How to Help Someone With Alcoholism

If you are worried about someone you love who may be struggling with alcoholism, there are some things you can do to help. Firstly, and only if it is safe to do so, try to have a conversation with the person about your concerns. It is important to be respectful and non-judgmental in this conversation. If the person is open to talking about their drinking, then you can offer your support and encouragement of having an open dialogue. Listen to why they feel so drawn to alcohol and offer paths for moving forward through therapy or rehabilitation programs. If the person is unwilling to talk about their drinking, then you can still offer your support by staying in touch and being available if they ever want to talk. You can also look for support groups or counseling services that can help both you and the person struggling with alcoholism.


Having a high functioning alcoholic spouse can be challenging, and divorcing them often requires special care. With patience, diligence, and the right resources, you can divorce your spouse with minimal emotional or financial damage to yourself. By understanding the risks involved in dealing with an alcoholic partner, seeking out legal help from experienced professionals, and getting support from friends and family members throughout this process you are making sure that it is as painless for both parties as possible. Divorce does not have to be an agonizing experience; rather it can be part of a healing journey for both you and your soon-to-be-ex partner when handled properly.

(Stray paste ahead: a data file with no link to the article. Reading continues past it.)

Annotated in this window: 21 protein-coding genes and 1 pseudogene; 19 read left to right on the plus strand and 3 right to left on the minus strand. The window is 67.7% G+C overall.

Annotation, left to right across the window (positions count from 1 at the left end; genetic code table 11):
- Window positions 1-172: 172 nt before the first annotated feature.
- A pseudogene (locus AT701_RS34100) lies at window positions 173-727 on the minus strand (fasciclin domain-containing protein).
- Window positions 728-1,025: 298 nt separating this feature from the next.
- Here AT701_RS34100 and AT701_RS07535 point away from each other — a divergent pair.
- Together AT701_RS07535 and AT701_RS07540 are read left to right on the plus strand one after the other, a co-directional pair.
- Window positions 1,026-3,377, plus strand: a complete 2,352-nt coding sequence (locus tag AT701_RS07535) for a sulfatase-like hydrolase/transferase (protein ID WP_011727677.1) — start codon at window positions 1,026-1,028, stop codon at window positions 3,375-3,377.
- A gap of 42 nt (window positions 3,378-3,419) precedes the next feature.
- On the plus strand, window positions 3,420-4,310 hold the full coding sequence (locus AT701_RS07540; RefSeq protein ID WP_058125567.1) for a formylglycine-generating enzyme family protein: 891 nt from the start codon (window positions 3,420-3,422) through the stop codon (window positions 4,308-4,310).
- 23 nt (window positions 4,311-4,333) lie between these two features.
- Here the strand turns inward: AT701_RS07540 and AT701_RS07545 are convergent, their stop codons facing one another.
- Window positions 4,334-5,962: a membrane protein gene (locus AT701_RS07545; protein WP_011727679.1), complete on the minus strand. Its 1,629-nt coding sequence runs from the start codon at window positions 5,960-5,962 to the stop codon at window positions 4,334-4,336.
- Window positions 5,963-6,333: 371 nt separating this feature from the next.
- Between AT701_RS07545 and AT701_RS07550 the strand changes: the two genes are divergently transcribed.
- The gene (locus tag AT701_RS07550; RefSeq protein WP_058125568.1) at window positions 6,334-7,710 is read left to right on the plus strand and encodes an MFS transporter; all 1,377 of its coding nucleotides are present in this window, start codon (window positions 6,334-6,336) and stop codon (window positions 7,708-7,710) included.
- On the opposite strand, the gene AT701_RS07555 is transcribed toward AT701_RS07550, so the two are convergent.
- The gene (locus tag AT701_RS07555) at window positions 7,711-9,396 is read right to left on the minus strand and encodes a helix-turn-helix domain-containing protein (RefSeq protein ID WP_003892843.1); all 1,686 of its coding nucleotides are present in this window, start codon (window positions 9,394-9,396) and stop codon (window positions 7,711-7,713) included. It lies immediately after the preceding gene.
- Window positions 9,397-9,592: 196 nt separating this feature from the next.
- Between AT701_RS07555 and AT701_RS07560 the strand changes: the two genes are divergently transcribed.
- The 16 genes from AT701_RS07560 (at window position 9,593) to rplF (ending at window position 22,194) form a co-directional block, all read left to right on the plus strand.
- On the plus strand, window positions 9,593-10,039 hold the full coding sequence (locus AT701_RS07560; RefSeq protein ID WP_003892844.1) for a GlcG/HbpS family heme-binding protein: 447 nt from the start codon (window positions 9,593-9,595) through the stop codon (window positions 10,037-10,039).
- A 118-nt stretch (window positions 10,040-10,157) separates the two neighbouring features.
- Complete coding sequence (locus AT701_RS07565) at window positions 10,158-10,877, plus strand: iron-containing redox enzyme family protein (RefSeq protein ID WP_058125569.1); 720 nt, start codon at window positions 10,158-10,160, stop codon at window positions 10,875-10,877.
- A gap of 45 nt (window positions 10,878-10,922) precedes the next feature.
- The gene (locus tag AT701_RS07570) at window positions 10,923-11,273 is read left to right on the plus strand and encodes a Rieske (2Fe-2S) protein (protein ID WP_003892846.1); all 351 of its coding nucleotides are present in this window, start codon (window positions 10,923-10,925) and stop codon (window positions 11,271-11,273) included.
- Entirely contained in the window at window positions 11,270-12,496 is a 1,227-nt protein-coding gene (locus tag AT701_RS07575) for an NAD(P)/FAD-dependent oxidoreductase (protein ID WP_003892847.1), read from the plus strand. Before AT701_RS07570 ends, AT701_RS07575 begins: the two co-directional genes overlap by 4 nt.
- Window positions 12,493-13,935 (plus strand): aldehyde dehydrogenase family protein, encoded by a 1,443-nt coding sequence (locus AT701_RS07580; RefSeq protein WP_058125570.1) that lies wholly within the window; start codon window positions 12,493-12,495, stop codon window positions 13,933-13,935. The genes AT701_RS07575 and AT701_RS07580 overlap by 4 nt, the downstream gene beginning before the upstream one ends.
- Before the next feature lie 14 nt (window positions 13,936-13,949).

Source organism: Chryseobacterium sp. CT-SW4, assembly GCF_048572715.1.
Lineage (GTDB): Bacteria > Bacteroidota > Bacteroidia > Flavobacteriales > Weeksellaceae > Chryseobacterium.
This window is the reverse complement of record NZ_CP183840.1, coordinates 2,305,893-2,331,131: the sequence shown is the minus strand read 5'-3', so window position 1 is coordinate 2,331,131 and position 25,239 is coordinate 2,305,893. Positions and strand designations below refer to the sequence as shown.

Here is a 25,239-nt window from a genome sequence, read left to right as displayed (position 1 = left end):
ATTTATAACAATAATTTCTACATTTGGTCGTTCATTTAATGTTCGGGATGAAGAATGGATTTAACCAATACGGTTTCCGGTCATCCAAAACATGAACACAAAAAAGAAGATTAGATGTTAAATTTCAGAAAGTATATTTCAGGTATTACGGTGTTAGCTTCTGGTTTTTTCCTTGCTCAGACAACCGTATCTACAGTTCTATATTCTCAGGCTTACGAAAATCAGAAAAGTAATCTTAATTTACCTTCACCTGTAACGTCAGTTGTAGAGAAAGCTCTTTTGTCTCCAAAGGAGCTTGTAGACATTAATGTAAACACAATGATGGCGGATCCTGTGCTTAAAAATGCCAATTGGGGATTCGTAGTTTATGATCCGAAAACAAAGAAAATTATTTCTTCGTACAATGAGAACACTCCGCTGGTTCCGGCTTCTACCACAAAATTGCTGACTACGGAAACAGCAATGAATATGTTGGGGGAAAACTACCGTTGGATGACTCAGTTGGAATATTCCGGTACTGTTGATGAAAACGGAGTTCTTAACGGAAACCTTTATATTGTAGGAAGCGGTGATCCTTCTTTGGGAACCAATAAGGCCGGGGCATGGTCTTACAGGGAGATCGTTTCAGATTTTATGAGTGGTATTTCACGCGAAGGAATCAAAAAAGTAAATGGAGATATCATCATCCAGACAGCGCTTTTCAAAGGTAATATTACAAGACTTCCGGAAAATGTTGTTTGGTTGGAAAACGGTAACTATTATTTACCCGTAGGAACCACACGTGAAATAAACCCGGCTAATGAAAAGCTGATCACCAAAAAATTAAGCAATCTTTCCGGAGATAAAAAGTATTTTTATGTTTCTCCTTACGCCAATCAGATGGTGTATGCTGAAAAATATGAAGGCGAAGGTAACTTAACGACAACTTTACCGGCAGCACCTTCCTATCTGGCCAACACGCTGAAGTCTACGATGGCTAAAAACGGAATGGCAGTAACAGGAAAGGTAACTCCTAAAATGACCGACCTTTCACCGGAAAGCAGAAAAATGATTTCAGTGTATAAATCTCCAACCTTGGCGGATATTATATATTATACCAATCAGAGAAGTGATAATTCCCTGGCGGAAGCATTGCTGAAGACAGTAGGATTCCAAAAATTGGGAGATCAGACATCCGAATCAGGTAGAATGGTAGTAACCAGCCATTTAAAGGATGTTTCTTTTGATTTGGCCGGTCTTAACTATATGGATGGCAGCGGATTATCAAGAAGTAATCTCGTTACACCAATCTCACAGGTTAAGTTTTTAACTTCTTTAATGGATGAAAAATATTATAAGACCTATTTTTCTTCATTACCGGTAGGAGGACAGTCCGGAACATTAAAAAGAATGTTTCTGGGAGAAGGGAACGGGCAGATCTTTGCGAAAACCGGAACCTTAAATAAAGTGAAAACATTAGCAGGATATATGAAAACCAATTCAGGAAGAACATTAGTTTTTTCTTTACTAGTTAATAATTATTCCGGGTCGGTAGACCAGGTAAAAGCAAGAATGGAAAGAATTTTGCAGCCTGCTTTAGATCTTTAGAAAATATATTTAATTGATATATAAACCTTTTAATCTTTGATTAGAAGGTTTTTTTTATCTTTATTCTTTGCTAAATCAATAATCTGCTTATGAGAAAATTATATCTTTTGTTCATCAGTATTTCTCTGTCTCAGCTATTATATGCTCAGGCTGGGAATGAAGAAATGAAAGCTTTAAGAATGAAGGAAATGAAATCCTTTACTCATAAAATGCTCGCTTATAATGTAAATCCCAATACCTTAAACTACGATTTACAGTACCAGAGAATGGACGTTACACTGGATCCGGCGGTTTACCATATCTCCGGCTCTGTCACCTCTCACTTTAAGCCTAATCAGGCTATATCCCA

For more resources, check out the national helpline linked below: